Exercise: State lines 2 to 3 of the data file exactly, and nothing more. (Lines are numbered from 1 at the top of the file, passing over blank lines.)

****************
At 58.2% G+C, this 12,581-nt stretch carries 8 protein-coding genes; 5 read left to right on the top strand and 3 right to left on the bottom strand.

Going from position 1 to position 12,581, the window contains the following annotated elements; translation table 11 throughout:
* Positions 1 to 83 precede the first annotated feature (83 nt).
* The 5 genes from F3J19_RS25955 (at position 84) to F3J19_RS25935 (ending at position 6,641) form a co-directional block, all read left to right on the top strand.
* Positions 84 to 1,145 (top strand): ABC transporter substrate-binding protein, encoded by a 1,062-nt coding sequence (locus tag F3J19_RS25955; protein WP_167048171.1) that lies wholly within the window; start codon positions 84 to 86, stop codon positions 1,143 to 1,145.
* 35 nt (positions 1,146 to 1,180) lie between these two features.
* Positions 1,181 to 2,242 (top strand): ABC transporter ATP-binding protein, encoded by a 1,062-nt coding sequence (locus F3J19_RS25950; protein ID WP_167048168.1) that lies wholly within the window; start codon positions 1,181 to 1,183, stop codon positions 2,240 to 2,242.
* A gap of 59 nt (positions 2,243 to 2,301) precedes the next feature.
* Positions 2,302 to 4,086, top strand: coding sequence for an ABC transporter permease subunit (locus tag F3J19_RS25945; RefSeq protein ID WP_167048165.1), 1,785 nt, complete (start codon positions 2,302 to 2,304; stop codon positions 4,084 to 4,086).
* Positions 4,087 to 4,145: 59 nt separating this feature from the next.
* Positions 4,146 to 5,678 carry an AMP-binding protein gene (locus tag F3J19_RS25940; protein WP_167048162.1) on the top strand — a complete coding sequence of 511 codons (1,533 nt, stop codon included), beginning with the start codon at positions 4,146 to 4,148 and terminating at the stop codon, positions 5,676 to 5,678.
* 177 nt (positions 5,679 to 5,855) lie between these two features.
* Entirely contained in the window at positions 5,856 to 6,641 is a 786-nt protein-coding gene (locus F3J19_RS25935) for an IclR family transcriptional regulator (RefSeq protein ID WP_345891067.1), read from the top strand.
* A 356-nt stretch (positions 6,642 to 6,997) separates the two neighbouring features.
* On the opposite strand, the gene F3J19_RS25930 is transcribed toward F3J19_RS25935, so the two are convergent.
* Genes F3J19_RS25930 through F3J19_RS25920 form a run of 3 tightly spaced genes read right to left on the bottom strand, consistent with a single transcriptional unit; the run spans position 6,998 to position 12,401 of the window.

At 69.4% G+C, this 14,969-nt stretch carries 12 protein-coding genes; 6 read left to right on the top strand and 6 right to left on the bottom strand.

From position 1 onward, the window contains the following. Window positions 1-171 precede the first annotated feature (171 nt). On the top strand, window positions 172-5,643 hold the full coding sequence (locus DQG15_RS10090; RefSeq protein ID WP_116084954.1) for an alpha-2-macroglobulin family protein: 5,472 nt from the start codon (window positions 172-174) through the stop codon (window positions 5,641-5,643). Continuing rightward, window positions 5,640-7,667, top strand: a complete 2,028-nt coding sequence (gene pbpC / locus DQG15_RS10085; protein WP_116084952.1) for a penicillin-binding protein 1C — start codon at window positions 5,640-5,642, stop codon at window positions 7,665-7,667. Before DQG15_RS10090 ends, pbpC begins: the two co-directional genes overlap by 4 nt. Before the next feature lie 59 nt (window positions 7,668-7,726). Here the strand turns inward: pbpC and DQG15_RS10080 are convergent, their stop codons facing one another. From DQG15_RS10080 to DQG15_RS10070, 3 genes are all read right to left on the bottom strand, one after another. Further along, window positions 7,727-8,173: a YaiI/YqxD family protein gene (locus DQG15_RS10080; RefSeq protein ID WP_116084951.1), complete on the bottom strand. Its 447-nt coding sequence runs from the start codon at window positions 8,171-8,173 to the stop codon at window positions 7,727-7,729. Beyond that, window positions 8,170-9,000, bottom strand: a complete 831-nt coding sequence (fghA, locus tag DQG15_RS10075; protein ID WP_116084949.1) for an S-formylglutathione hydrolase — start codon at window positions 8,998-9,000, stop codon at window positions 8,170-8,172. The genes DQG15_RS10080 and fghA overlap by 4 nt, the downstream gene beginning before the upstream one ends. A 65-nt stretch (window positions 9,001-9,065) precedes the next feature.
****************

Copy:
Going from position 1 to position 12,581, the window contains the following annotated elements; translation table 11 throughout:
* Positions 1 to 83 precede the first annotated feature (83 nt).